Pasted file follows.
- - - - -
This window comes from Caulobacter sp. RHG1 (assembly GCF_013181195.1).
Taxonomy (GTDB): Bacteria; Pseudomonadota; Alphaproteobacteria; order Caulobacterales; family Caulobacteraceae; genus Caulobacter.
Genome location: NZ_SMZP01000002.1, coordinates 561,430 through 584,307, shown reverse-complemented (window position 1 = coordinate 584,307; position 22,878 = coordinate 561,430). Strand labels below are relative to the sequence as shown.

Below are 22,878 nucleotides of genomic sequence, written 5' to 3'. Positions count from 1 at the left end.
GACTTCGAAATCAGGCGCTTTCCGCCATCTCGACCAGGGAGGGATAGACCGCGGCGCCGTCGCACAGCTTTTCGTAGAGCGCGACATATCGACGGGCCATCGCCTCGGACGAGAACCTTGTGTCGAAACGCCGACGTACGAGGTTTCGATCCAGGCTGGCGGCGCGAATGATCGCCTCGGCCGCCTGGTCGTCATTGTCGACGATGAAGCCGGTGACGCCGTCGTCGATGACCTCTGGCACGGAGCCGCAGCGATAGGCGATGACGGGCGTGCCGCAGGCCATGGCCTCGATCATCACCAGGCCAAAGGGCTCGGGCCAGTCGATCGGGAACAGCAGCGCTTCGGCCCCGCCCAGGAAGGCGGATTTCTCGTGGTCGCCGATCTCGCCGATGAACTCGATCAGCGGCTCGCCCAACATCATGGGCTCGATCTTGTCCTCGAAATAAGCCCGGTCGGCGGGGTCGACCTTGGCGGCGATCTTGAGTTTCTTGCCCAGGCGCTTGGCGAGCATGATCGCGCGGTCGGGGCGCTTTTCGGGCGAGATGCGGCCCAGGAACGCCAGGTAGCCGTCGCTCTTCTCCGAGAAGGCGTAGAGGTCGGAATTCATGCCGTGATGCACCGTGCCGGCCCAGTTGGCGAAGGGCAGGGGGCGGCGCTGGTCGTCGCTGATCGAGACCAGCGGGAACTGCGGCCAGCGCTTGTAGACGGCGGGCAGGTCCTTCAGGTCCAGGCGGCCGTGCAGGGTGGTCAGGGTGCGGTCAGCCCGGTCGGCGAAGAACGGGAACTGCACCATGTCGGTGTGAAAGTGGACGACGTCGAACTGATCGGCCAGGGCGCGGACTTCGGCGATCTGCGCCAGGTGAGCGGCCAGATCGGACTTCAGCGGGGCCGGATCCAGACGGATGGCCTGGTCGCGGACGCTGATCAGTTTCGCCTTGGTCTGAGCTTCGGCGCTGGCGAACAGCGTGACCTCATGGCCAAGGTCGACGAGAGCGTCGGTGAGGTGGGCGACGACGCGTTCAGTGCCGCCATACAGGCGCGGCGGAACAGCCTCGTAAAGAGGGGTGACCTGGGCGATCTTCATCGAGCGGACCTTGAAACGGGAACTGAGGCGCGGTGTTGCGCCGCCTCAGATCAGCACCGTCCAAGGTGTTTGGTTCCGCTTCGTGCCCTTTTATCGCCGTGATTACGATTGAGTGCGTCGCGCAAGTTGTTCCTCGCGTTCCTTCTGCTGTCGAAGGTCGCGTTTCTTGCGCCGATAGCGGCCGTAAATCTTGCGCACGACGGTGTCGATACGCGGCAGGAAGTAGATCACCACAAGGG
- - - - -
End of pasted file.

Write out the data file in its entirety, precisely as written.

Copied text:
This window comes from Caulobacter sp. RHG1 (assembly GCF_013181195.1).
Taxonomy (GTDB): Bacteria; Pseudomonadota; Alphaproteobacteria; order Caulobacterales; family Caulobacteraceae; genus Caulobacter.
Genome location: NZ_SMZP01000002.1, coordinates 561,430 through 584,307, shown reverse-complemented (window position 1 = coordinate 584,307; position 22,878 = coordinate 561,430). Strand labels below are relative to the sequence as shown.

Below are 22,878 nucleotides of genomic sequence, written 5' to 3'. Positions count from 1 at the left end.
GACTTCGAAATCAGGCGCTTTCCGCCATCTCGACCAGGGAGGGATAGACCGCGGCGCCGTCGCACAGCTTTTCGTAGAGCGCGACATATCGACGGGCCATCGCCTCGGACGAGAACCTTGTGTCGAAACGCCGACGTACGAGGTTTCGATCCAGGCTGGCGGCGCGAATGATCGCCTCGGCCGCCTGGTCGTCATTGTCGACGATGAAGCCGGTGACGCCGTCGTCGATGACCTCTGGCACGGAGCCGCAGCGATAGGCGATGACGGGCGTGCCGCAGGCCATGGCCTCGATCATCACCAGGCCAAAGGGCTCGGGCCAGTCGATCGGGAACAGCAGCGCTTCGGCCCCGCCCAGGAAGGCGGATTTCTCGTGGTCGCCGATCTCGCCGATGAACTCGATCAGCGGCTCGCCCAACATCATGGGCTCGATCTTGTCCTCGAAATAAGCCCGGTCGGCGGGGTCGACCTTGGCGGCGATCTTGAGTTTCTTGCCCAGGCGCTTGGCGAGCATGATCGCGCGGTCGGGGCGCTTTTCGGGCGAGATGCGGCCCAGGAACGCCAGGTAGCCGTCGCTCTTCTCCGAGAAGGCGTAGAGGTCGGAATTCATGCCGTGATGCACCGTGCCGGCCCAGTTGGCGAAGGGCAGGGGGCGGCGCTGGTCGTCGCTGATCGAGACCAGCGGGAACTGCGGCCAGCGCTTGTAGACGGCGGGCAGGTCCTTCAGGTCCAGGCGGCCGTGCAGGGTGGTCAGGGTGCGGTCAGCCCGGTCGGCGAAGAACGGGAACTGCACCATGTCGGTGTGAAAGTGGACGACGTCGAACTGATCGGCCAGGGCGCGGACTTCGGCGATCTGCGCCAGGTGAGCGGCCAGATCGGACTTCAGCGGGGCCGGATCCAGACGGATGGCCTGGTCGCGGACGCTGATCAGTTTCGCCTTGGTCTGAGCTTCGGCGCTGGCGAACAGCGTGACCTCATGGCCAAGGTCGACGAGAGCGTCGGTGAGGTGGGCGACGACGCGTTCAGTGCCGCCATACAGGCGCGGCGGAACAGCCTCGTAAAGAGGGGTGACCTGGGCGATCTTCATCGAGCGGACCTTGAAACGGGAACTGAGGCGCGGTGTTGCGCCGCCTCAGATCAGCACCGTCCAAGGTGTTTGGTTCCGCTTCGTGCCCTTTTATCGCCGTGATTACGATTGAGTGCGTCGCGCAAGTTGTTCCTCGCGTTCCTTCTGCTGTCGAAGGTCGCGTTTCTTGCGCCGATAGCGGCCGTAAATCTTGCGCACGACGGTGTCGATACGCGGCAGGAAGTAGATCACCACAAGGG